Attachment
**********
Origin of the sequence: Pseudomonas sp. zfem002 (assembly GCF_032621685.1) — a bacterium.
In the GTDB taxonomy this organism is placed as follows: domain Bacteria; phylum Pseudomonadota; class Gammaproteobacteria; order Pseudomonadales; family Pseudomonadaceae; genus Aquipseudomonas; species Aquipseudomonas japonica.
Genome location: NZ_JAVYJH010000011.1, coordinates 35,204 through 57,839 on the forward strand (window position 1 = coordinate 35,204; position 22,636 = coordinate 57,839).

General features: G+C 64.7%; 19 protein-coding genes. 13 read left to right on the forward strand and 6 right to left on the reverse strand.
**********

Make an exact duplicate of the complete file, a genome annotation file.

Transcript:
Origin of the sequence: Pseudomonas sp. zfem002 (assembly GCF_032621685.1) — a bacterium.
In the GTDB taxonomy this organism is placed as follows: domain Bacteria; phylum Pseudomonadota; class Gammaproteobacteria; order Pseudomonadales; family Pseudomonadaceae; genus Aquipseudomonas; species Aquipseudomonas japonica.
Genome location: NZ_JAVYJH010000011.1, coordinates 35,204 through 57,839 on the forward strand (window position 1 = coordinate 35,204; position 22,636 = coordinate 57,839).

General features: G+C 64.7%; 19 protein-coding genes. 13 read left to right on the forward strand and 6 right to left on the reverse strand.